RELIGIOUS orders were left increasingly isolated last night amid mounting pressure to give more money to the compensation fund for victims of institutional child abuse.
The first signals of a significant change in the Catholic hierarchy's position came as senior Church officials called for a greater financial contribution.
The Government and opposition also spoke of the need for the 18 religious orders to increase their share of the redress fund's final bill.
Although the final payout to victims of institutional abuse was €1.2bn, the orders only gave €127m of this.
Finance Minister Brian Lenihan said the religious orders "should contribute more", but he admitted the Government could not force them to renegotiate the highly contentious indemnity deal struck in the dying days of the first Fianna Fail-led government in 2002.
"We don't have a strong battery of legal armour at our disposal. The Attorney General will give definitive advice on Tuesday but the indications are not hopeful. Because, of course, when you sign an indemnity agreement, that is an agreement," he said.
Taoiseach Brian Cowen declined to call on the religious orders to give more money, as he left it up to them to make the first move.
Adding to the pressure, Fine Gael leader Enda Kenny and Labour leader Eamon Gilmore both said there was an obligation on the religious orders to increase their contribution to the redress fund and the Government needed to take steps to ensure a larger sum was paid over.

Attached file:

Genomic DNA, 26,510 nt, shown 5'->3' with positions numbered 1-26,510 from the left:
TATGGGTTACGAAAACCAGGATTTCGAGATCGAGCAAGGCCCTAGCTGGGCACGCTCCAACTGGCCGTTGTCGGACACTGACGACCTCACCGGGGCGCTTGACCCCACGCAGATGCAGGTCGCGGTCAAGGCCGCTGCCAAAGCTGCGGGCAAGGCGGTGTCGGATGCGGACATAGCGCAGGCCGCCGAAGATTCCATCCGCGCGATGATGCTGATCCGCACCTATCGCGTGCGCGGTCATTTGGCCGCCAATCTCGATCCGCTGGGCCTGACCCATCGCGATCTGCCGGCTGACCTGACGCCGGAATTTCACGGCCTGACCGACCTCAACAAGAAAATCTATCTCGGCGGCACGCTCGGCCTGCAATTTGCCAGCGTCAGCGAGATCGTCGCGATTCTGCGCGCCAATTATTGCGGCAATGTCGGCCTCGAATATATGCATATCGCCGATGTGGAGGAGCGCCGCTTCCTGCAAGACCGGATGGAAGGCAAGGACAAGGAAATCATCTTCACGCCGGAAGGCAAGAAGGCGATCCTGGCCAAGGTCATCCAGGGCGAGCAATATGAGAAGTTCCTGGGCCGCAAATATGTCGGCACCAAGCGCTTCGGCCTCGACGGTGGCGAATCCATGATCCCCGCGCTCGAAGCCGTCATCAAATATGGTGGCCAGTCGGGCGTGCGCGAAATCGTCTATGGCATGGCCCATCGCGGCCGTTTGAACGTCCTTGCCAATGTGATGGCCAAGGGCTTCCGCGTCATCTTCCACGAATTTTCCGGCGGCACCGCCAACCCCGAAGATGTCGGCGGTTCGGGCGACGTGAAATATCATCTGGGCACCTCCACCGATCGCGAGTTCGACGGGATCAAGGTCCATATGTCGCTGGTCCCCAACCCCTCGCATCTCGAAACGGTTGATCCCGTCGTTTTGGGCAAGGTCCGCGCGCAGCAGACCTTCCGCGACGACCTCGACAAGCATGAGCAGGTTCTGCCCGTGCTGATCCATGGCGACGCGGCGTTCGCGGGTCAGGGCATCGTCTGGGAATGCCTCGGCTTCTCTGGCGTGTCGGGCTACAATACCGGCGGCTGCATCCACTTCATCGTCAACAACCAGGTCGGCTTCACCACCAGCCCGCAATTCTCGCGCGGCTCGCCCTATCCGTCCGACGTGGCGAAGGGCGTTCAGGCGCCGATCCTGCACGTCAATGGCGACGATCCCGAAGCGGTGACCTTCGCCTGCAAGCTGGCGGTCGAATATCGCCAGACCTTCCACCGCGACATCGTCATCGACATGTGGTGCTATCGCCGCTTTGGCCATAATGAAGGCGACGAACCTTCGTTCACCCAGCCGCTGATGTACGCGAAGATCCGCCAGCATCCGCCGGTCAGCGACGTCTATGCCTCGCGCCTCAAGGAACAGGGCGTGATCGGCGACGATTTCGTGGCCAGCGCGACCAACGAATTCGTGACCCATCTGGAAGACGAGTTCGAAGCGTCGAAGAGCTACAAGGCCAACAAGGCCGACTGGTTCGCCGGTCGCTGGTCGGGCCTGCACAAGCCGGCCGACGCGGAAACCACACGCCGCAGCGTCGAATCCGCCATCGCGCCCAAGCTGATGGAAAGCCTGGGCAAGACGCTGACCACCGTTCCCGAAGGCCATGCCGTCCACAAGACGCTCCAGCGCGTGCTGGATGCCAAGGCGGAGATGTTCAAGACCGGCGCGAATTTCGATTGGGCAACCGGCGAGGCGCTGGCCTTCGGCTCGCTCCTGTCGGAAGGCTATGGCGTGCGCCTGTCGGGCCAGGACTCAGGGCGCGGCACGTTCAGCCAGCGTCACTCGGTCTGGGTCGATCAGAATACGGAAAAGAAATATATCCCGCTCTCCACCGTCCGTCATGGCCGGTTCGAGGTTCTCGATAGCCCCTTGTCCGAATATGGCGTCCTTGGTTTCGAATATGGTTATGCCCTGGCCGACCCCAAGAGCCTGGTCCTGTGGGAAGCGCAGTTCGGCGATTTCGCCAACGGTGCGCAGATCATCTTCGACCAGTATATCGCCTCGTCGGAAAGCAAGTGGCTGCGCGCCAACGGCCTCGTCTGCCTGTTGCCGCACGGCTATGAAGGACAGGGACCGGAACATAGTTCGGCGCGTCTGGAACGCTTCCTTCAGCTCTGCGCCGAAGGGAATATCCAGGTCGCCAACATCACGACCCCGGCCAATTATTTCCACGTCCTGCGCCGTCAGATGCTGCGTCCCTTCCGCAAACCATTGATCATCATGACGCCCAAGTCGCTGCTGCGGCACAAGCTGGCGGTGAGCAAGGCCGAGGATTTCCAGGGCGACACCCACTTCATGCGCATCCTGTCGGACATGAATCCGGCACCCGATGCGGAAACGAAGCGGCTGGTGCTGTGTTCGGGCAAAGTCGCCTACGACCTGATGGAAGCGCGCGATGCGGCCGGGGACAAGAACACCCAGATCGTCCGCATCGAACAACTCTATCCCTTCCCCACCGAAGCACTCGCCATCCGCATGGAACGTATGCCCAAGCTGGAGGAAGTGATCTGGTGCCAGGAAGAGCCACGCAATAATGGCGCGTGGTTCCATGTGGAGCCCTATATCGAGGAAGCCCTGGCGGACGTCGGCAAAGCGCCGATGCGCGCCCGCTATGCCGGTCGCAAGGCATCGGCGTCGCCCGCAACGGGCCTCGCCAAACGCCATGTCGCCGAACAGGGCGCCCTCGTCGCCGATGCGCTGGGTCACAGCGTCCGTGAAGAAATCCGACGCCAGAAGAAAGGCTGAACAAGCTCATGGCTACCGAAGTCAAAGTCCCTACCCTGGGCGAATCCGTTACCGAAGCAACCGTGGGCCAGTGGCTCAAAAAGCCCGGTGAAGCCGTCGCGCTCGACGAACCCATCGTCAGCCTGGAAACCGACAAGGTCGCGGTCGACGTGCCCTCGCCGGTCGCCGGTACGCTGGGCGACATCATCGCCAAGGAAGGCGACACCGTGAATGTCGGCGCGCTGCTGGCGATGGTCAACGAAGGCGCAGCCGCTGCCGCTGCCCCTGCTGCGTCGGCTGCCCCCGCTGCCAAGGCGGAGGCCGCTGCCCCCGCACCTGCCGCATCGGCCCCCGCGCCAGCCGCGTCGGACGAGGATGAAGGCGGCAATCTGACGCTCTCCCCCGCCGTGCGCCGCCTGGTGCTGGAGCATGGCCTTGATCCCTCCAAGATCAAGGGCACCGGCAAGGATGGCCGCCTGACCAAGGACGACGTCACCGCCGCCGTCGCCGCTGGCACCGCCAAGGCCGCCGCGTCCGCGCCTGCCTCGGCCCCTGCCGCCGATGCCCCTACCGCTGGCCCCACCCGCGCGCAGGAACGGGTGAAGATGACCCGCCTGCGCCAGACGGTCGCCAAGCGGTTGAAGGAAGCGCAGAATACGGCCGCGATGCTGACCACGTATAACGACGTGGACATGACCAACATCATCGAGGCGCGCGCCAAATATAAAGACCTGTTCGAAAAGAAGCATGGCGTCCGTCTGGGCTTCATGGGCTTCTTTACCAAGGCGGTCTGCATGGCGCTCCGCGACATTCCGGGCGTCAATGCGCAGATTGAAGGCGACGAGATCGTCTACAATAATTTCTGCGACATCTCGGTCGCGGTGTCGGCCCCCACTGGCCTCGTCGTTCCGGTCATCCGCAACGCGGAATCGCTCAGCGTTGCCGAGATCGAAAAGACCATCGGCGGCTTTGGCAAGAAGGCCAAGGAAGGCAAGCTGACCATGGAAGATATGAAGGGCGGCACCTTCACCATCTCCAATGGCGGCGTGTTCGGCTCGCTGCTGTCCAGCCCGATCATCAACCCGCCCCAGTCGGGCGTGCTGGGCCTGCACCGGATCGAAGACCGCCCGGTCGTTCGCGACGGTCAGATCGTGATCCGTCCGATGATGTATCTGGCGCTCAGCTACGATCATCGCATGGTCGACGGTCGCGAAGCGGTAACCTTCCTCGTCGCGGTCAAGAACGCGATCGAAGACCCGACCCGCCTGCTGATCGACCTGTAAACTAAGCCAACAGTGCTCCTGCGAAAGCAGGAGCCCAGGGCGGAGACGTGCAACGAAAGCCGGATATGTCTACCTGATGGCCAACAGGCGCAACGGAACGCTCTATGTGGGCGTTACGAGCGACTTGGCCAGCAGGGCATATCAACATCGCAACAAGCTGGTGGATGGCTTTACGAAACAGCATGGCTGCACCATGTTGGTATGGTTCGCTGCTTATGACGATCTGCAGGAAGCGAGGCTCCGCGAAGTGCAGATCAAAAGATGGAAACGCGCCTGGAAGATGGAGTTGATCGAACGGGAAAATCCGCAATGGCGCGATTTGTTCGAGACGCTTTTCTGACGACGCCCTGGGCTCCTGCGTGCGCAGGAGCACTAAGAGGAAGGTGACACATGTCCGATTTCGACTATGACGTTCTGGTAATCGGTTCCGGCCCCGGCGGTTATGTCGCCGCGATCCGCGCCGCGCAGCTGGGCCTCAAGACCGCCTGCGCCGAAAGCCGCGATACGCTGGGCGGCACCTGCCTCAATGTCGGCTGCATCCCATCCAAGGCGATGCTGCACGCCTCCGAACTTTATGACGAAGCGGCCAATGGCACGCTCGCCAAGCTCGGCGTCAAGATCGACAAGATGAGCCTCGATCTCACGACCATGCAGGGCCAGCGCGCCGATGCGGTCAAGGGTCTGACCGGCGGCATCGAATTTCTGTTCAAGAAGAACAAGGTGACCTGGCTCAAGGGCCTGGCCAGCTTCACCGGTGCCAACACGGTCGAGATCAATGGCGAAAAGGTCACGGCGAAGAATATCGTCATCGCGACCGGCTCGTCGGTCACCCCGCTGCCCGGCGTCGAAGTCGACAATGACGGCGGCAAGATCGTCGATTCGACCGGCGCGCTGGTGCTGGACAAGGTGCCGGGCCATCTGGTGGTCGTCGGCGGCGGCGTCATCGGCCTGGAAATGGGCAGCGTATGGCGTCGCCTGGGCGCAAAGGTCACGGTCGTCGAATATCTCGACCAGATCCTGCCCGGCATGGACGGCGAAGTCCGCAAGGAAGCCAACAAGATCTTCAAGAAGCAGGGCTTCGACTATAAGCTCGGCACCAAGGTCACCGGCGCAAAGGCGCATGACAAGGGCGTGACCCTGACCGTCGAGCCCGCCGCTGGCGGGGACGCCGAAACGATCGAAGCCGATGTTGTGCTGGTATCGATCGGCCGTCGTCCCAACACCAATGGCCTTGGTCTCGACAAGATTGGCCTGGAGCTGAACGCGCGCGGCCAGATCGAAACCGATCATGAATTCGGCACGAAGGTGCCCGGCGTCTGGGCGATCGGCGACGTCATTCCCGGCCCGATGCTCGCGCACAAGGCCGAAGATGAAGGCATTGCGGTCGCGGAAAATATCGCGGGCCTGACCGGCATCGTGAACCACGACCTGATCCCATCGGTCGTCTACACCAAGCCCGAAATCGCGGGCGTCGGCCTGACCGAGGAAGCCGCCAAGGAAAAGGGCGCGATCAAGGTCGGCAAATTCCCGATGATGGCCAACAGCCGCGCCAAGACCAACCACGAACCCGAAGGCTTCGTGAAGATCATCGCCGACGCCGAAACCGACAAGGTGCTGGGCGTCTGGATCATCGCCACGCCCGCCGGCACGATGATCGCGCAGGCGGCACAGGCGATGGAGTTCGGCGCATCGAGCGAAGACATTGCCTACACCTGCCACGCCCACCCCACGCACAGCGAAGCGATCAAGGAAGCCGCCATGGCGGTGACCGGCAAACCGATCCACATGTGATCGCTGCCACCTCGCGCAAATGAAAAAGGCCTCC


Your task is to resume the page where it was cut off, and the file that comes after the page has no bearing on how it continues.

But the real signs of a sea-change in attitude came from within the Church itself.
The aide to the Primate of All-Ireland said the orders "need to pay more".
And the Bishop of Down and Connor also weighed into the controversy by saying there needed to be a "morally and ethically acceptable solution".
It is understood the Catholic hierarchy will now back the calls for more financial assistance, but not until next month.
The Conference of Catholic Bishops, led by Cardinal Sean Brady and Archbishop Diarmuid Martin, is expected to put intense pressure on 18 religious orders to pay more than the agreed €127m to the State, senior Church sources said.
The 26 heads of dioceses in the Republic and Northern Ireland, who gather for their next scheduled three-day meeting on June 8, will review the immense damage done to the Irish Church's standing.
At Masses across the country yesterday special prayers were said for abuse victims and for the protection of children throughout society.
The report of the Commission to Inquire into Child Abuse found decades-long systemic and endemic sexual and physical abuse of 2,500 children in institutions run by religious orders.
Although the Conference of Religious in Ireland is a separate body from the hierarchy, the bishops have the power to summon the leaders of the congregations to a special joint emergency meeting.
The tensions between the bishops and the religious orders emerged yesterday when Fr Tim Bartlett, the personal assistant to Cardinal Brady, insisted that they had a moral obligation to look again at the 2002 deal.
"In my personal view they need to pay more. I believe personally there is no question but that this must be looked at again," he said.
"I think it is very clear where the moral duty, the obligation of natural justice and particularly the call of the Gospel draw this particular conversation."
WORDS can hardly describe the sadness and depression that must be felt on contemplating the reaction to the Ryan Report on child abuse in institutions and to the overwhelming public conviction that the religious orders responsible must pay their fair share of compensation to the victims.